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For four of New Zealand’s most promising young surf athletes experiencing big Cloudbreak, a surfbreak on a reef in Fiji’s Mamanuca Islands, was more than just a rite of passage. It was the keystone in an eight-day high-performance camp led by Surfing New Zealand president Chris Fougere, of Auckland, and Box of Light surf photographer Derek Morrison, of Dunedin.

Jonas Tawharu (18), of Mount Maunganui, Elliott Brown (17), of Dunedin, Kaya Horne (16), of Mount Maunganui, and Caleb Cutmore (15), of Hamilton, were selected to take part in the camp based on their drive to succeed along with their results in the New Zealand Surfing Championships and other high-profile surfing competitions.

“The purpose of this camp is simply to put Kiwis back on the World Surf League World Championship Tour,” said Fougere. “That’s where we belong. We’re an ocean nation with great waves and great talent.”

New Zealand has only ever had three surfers make the World Championship Tour (WCT). Paige Hareb, of Taranaki who competed on the tour for six years, Maz Quinn, of Gisborne, and Ricardo Christie, of Mahia, the guys both spending one year on tour.

Fougere said that as a sport, surfing needed to step up to support its top athletes.

“Cloudbreak in Fiji is one of the destinations on the tour, so familiarising our best young talent with the region and putting them out in surf that challenges them technically, physically and mentally is so important,” Fougere adds. “And it’s only a short flight from home.”

The World Surf League (WSL) staged its fifth event for the 2017 season at Cloudbreak in June.

“We’re trying to remove some of the barriers to getting these best young surf athletes into these types of environments,” explains Fougere. “And we are also trying to develop a real Kiwi sense of patriotism – to help them work together, bond and create a team that can be more competitive on the world stage and in the lead up to the 2020 Olympics.”

Fougere said that when big swells came to Fiji some of the best watermen on the planet come out to play. He said rubbing shoulders with them was important and helped open doors for the young Kiwis.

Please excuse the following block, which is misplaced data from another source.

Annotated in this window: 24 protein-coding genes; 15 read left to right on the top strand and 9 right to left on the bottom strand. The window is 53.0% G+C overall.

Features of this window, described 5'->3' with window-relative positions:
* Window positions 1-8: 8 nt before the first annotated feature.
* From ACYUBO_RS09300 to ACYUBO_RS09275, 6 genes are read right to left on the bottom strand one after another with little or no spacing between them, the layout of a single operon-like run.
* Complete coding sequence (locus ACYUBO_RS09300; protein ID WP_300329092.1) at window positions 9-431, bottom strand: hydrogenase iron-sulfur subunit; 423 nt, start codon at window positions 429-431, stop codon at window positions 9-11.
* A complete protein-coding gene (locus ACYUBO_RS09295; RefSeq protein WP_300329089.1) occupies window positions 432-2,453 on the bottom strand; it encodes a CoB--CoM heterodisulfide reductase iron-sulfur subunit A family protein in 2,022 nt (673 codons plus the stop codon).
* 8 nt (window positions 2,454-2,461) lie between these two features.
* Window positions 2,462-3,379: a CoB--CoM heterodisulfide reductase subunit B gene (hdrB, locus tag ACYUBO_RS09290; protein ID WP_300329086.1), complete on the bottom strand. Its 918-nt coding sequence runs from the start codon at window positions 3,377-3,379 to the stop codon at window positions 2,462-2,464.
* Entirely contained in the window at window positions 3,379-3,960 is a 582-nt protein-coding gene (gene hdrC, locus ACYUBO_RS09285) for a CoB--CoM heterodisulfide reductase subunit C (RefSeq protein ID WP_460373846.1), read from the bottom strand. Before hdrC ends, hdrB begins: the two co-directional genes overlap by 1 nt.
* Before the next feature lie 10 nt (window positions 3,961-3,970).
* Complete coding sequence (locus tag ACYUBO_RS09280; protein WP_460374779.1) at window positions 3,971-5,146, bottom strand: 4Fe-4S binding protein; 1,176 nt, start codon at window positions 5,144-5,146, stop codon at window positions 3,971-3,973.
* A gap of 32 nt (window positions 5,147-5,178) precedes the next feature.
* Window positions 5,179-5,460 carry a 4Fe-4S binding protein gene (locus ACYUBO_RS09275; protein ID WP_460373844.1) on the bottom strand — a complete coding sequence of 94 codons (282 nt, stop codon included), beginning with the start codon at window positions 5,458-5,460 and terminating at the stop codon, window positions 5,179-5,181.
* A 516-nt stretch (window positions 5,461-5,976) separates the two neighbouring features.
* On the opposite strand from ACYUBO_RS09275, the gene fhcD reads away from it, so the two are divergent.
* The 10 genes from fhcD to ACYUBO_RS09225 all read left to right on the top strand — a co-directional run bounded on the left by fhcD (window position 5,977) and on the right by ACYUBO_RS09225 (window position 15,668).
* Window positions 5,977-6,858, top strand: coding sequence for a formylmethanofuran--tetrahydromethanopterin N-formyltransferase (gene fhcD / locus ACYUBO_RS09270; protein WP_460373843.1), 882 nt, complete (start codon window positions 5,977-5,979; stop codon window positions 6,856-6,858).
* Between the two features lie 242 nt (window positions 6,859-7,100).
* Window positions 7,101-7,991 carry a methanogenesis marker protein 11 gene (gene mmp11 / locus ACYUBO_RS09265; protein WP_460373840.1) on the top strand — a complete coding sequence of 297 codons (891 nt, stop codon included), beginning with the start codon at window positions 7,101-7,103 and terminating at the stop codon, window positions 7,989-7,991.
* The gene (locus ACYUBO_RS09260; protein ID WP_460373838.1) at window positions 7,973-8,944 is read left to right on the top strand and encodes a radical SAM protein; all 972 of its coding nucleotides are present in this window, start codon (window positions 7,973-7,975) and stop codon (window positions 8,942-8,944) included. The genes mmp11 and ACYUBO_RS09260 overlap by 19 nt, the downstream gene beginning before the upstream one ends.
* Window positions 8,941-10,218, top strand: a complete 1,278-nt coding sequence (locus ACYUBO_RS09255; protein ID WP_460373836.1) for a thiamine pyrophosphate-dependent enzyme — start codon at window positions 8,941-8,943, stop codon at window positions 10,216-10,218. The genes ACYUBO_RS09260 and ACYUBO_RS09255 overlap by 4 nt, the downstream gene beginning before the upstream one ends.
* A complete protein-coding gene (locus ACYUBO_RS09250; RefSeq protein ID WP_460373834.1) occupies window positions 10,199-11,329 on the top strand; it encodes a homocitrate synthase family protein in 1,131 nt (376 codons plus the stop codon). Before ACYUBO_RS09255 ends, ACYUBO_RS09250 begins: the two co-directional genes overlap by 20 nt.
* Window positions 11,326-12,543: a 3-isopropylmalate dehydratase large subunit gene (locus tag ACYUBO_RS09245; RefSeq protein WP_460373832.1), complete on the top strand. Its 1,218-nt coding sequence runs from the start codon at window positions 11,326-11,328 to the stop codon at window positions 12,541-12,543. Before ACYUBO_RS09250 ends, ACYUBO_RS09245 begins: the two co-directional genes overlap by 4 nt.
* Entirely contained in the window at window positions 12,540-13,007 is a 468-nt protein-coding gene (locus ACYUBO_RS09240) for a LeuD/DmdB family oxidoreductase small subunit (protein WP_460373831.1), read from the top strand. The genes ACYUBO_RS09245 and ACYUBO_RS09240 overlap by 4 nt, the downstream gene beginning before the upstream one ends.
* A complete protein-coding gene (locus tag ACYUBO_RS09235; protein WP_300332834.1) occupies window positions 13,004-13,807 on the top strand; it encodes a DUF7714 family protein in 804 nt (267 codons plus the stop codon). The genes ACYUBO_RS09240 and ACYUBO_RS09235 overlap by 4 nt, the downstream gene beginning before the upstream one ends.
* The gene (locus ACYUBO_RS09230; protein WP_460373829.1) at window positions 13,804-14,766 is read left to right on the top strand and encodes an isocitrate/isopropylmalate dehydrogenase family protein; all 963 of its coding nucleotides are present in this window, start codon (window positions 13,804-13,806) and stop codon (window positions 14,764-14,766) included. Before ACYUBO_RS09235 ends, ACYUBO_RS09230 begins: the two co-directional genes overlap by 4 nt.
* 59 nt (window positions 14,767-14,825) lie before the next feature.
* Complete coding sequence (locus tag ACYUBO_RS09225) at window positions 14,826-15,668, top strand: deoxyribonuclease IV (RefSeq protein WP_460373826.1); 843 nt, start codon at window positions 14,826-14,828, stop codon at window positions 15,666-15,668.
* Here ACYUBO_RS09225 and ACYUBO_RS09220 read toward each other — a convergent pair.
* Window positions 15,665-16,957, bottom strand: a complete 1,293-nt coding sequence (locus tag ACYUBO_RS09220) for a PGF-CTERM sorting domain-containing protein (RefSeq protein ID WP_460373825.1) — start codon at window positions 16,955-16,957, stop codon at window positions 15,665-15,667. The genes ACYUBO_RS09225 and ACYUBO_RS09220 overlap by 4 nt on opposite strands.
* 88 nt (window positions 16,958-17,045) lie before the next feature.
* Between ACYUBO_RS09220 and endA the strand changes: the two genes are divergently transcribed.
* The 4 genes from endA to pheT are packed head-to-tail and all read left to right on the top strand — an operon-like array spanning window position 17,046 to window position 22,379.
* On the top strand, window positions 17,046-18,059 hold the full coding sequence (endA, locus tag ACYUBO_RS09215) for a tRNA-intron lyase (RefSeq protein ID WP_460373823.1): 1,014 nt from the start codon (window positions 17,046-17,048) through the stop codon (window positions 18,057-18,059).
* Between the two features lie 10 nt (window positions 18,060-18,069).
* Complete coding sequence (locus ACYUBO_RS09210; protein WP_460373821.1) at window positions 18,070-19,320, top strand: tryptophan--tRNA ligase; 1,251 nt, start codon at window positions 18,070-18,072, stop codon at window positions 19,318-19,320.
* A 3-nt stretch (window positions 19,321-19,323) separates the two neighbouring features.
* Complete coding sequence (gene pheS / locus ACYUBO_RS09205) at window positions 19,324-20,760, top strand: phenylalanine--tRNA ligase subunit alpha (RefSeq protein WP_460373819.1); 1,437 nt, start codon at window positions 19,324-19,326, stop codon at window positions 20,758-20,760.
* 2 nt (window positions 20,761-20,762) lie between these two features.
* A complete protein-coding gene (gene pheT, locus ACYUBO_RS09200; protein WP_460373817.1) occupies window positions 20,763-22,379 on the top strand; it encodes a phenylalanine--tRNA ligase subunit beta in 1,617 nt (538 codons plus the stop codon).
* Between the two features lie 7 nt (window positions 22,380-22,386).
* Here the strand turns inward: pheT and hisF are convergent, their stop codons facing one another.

“There are a lot of barriers to success in this sport at the moment,” Fougere offers. “One of the biggest ones is having the funding that we require to push our best surfers to the top. We’re also here to raise awareness, let the public know that we’re motivated, capable and able to put our best athletes in the right places and to connect them with the right people for them to succeed.”

Australian surf athletes have benefited from a high-performance strategy for many years and this was underpinned with the opening of the Hurley Surfing Australia High Performance Centre (HPC) near the Gold Coast in 2012. It’s the world’s first facility dedicated to surf athletes.

“The Gold Coast is a simmering cauldron of surf athletes right now and is poised to dominate the sport for the next few years with the depth of talent coming through,” said Morrison. “The sport has matured and the stars are now complete athletes. For our best young New Zealand surf athletes to reach that level, they have to start now with the right structure in behind them.”

The Fiji high-performance camp has had input from several leaders in the field of sports science. Sports psychologist Jhan Gavala, who works with the Blues Rugby franchise, has given his time to the four young surfers. All Black and Olympic athlete dietitian Dr Kirsty Fairbairn has helped the athletes with nutrition planning and Oliver Farley, currently working with High Performance Sport New Zealand athletes, has contributed to the strength and conditioning planning for the four surf athletes.

“Olly spent several years helping the Hurley HPC develop its programme and has since returned to New Zealand,” offers Morrison. “He has a wealth of knowledge and is very motivated to see these young surfers take this new path to success.”

For the four selected athletes, the workshops are set to a backdrop of long days out on the reef breaks surfing some challenging waves, including several demanding big wave sessions at Cloudbreak. Each surf is about capturing footage and images for review sessions and to help grow the athletes’ profiles.

Morrison said their journeys were just beginning, but with the right structure and the tools of an athlete to support them, they had a far greater shot at success.  Morrison also looks forward to extending the camp in future years and catering to a wider range of athletes.

“Physically and mentally they’ve been faced with some seriously big and scary surf this week,” said Morrison. “But they’ve all thrived in those conditions and that’s a great start to what we are trying to achieve here.”

Fiji Launchpad 2017 was funded with private support and thanks to Surfing New Zealand, Box of Light, New Zealand sungel company Skinnies, Vunabaka Resort and Jono Smit Productions.



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